British expats across Europe are waiting for the result of a High Court case claiming the government has no right to stop thousands of them voting in the upcoming Brexit referendum.
Expats who left Britain more than 15 years ago are barred from voting in the UK but many across the European Union are concerned about how a Brexit vote might leave them marooned.
Although the government has promised to lift the ban before the end of the Parliament, expats want a say in the referendum because of the impact a leave vote could have on their lives.
Two expats leading the campaign to vote have challenged the government’s decision in the High Court.
If they win the case, the referendum for June 23 may have to be cancelled to give expats time to register for the poll.
The judges in the case have listened to a day of evidence and reserved judgment.
No date has been set for the result, but the judges have said this will be ‘as soon as possible’.
Expats worried about ‘leave’ referendum win
A recent survey by leading expat financial adviser deVere Group claims two thirds of expats are worried about the outcome of the referendum.
The research found thousands of expats are worried about the effect Brexit would have on their pensions, healthcare rights in the EU and other issues like residence and work permits.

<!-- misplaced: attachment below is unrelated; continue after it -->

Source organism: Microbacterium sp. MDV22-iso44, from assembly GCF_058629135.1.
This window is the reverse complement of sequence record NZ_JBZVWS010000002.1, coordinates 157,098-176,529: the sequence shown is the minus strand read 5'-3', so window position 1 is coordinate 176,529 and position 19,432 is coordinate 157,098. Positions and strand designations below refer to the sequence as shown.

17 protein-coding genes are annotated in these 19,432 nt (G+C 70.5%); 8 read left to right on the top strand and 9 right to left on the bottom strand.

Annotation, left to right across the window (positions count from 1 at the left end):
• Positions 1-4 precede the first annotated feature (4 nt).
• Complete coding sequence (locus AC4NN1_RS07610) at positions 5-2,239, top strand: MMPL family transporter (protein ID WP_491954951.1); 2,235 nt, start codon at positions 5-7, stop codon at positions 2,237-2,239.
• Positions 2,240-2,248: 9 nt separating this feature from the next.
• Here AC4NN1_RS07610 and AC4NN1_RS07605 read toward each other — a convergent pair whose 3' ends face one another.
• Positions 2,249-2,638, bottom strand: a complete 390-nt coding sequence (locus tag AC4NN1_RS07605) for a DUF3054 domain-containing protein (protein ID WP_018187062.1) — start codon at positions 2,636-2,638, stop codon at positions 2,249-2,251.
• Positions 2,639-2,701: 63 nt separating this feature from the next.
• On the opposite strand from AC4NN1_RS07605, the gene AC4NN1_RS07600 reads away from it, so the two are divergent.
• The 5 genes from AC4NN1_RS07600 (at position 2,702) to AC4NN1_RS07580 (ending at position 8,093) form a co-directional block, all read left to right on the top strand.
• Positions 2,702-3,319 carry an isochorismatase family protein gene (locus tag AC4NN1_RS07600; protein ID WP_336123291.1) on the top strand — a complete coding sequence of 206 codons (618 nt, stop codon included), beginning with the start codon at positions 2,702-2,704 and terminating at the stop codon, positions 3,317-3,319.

The UK government has no figures on how many British expats live in the EU, but estimates put the figure at between 1.2 million and 2 million.
“While surveys show that the Leave and Remain campaigns are currently pretty neck and neck amongst voters in the UK, this expat poll comes down firmly on one side,” said Nigel Green, the chief executive of deVere Group.
“This is perhaps unsurprising as the possibility of Britain leaving the EU could potentially impact the lives of British expats in Europe more than it does those who live in the UK.”
Brexit bad for expat finances
Green explained that a Brexit is not good financially for expats with assets in the Britain.
“Should Britain leave the EU, expect Sterling to weaken considerably against the Euro. Gilt prices are likely to fall and yields rise as inflation creeps in due to the weaker Pound,” said Green.
“This would lead to higher mortgage rates even if the Bank of England leaves rates and policy unchanged. House prices would fall, triggered by buy to letters wanting to sell rather than roll-over more expensive mortgages.
“On the stock market, small and mid-cap stocks will underperform as they don’t have the export earnings that save FTSE 100 stocks from a wave of investor.”